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“First of His Name” featured two big breaks: one of some shocking news that rewrites the audience’s understanding of the actions that set the series’ plot in motion; and one of a giant halfwit to the neck of a cunning and villainous two-timer from House Bolton. But we’ll get to that stuff later.
We’re also reminded that a cloud of some sort hangs over everyone’s head, no matter how powerful the head or what crown might sit upon it. As was discussed last week, loyalty and allegiance aren’t the surest of bets as far as safety is concerned in the Game of Thrones universe. But sometimes, particularly in the face of great force, they’re the only options.
This is the realization that several characters in “First of His Name” found themselves submitting to:
The Queen-Regent seeks the aid of her dead son’s wife in helping to groom her next son, the new king of Westeros, as a true leader of men. The Mother of Dragons realizes she’s nothing to her subjects (whom she freed) if not true to her word, and elects to stay and defend Slaver’s Bay’s former slaves. The Lady of the Vale extracts her niece from King’s Landing aufblasbares zelt kaufen in order to marry the girl to her son and strengthen their houses against those in power. The Hand of the King expresses to his daughter the importance of her marriage and her brother’s: to shed a rivalry by forming an alliance with that very rival, and (ever the multi-tasker, Tywin is) to gain their financial aid for relief of debts to the Iron Bank of Bravos. Amid his incompetence, the servant of the Master of Coin reveals his humanity to the knight for which he’s squiring. The daughter of the deceased Lord of the North attempts to run through her travel mate, who in turn responds with a slap to the face and a useful lesson about the importance of (heavily) accessorizing. The Queen-Regent and a prince of Dorne bond over their undying love for their children, despite those children’s varying levels of bat-shit crazy; she asks that he bring a gift to her daughter, who now lives in Dorne as part of a marriage pact. A seven-silver sellsword from Gin Alley and his band of merry raping mutinists deal with their abandonment the hard way: sharp objects through the body—usually by sword, but by ribcage and spine in at least one instant. We also find out that a letter (as deadly as any sword) dictated by the Onion Knight in last week’s episode’s purpose was to seek funding from the Iron Bank of Bravos in order to seize the Iron Throne, itself an alliance of sorts.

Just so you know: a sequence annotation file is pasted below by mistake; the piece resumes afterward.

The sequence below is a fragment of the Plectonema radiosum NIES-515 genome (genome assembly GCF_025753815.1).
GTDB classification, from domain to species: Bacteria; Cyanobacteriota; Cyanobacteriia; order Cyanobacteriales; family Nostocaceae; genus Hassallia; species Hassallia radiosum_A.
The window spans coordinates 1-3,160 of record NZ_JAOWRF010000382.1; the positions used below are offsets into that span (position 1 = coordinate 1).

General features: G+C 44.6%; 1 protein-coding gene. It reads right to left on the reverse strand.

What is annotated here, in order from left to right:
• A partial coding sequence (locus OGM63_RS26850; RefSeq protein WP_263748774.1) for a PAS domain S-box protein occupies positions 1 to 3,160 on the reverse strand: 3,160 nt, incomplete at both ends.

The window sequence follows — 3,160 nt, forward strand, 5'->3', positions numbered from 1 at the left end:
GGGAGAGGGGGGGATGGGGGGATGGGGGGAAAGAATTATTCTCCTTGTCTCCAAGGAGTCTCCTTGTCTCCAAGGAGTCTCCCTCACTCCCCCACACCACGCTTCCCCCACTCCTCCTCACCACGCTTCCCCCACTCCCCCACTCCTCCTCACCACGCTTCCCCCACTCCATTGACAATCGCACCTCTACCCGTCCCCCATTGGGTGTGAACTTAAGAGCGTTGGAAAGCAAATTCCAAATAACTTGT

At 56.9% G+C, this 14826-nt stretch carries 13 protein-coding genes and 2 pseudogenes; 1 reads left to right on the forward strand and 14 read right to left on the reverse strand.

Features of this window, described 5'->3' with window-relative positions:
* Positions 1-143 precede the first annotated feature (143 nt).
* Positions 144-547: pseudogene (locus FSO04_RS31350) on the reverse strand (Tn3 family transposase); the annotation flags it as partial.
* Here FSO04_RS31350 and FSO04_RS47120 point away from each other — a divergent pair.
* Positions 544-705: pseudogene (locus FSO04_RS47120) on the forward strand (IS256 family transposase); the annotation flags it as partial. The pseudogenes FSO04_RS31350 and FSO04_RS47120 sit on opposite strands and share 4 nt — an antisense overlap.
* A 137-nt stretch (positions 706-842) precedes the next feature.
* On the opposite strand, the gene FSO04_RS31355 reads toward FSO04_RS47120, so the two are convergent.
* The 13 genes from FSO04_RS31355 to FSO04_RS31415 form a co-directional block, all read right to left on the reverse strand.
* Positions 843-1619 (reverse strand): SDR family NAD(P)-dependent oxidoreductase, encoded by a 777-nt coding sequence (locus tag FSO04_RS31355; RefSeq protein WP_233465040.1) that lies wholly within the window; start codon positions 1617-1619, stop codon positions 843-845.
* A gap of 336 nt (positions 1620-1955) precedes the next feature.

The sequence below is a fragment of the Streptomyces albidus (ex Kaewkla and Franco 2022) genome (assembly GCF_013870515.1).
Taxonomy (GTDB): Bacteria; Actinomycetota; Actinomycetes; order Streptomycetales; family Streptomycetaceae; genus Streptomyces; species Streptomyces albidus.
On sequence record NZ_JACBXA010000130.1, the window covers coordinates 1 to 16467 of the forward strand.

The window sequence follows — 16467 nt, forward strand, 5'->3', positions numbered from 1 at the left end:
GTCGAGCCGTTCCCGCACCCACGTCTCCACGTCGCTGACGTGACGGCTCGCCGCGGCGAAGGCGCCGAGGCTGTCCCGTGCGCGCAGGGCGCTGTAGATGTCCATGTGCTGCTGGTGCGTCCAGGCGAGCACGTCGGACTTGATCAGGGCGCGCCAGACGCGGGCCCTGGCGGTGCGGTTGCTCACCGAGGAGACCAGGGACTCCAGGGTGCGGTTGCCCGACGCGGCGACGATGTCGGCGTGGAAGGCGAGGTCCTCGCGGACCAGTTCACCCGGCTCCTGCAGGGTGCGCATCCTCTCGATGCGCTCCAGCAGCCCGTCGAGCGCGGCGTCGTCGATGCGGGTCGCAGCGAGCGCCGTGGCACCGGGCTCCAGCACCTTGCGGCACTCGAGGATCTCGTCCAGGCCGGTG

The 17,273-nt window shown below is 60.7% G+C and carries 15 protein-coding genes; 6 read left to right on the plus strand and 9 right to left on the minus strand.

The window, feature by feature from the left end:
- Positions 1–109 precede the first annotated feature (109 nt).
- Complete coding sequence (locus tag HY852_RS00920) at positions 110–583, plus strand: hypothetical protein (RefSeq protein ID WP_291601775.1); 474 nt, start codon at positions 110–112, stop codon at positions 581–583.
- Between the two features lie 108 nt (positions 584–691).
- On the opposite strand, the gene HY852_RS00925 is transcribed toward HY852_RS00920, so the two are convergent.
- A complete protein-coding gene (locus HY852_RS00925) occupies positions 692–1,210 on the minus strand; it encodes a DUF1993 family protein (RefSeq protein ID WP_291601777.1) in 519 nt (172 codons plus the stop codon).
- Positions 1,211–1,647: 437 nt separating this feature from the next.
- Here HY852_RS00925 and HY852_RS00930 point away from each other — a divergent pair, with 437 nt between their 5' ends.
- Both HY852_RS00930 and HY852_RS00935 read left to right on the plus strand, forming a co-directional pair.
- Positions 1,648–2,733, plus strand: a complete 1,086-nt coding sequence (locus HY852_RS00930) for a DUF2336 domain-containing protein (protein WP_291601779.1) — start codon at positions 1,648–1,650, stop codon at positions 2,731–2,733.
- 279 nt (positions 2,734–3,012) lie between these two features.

Of course, most alliances fall the way of the mutinists at Craster’s Keep. But as Littlefinger knows all too well, an allegiance is ineffective without an exit strategy. And even then, escape is anything but assured, as Locke, the Bolton muscle that cut off Jaime’s hand and infiltrated the Night’s Watch for the purpose of extricating Bran to Roose only to be ripped head-from-torso by Hodor (“Hodor, Hodor”), will tell you.
The episode opens with Tommen’s coronation. Immediately, backdoor dealings ensue. Margaery makes like Tommen’s cat Ser Pounce, practically purring at Tommen on his throne before Cersei can break their eye contact. But she approaches Joffrey’s widow with her claws withdrawn, drunk with either wine, a newfound sense of reality, or both. “He would have been your nightmare,” she tells Margaery of Joffrey. “The things he did shocked me. Do you think I’m easily shocked?” A worldwide gust ensues from 9 pm Eastern viewers shaking their heads no. As Tywin has taught her, Cersei knows that the best way to overcome a worthy adversary is by joining forces: “He (Tommen) will need help. … You’re still interested in being queen, aren’t you?” No fool herself, and with a dominating elder also teaching her valuable lessons on cutthroatery, Margaery accepts the olive branch with her teeth flashing: “I won’t even know what to call you. Sister, or mother?”
Cersei’s next sparring partner? Why it’s that quill-wielding Emperor Palpatine, her father Tywin! In his study, the Hand of the King speaks reverently of a cloud that’s been hanging over Westeros with only casual mentions throughout the series’ first four seasons: the Iron Bank of Bravos. Ironically, he speaks of it the way his underling enemies must think of him: “A temple is comprised of stones, one stone crumbles and another takes its place, and the temple holds its form, for a thousand years or more. And that’s what the Iron Bank is. A temple. We all live in its shadow, and almost none of us know it. You can’t run from them, you can’t cheat them, you can’t sway them with excuses. If you owe them money and you don’t want to crumble yourself, you’ll pay it back.” (It’s this knowledge that alerts us to the weight of Ser Davos’ letter to the Iron Bank from last week—seeking financial backing in order to dethrone the Lannisters for the IBB to seize what’s monetarily theirs.) Paired with this background, Tywin expresses to his daughter the importance of her marriage to Loras Tyrell and of her son to Margaery. She seems (all too) willing to submit for her family’s name.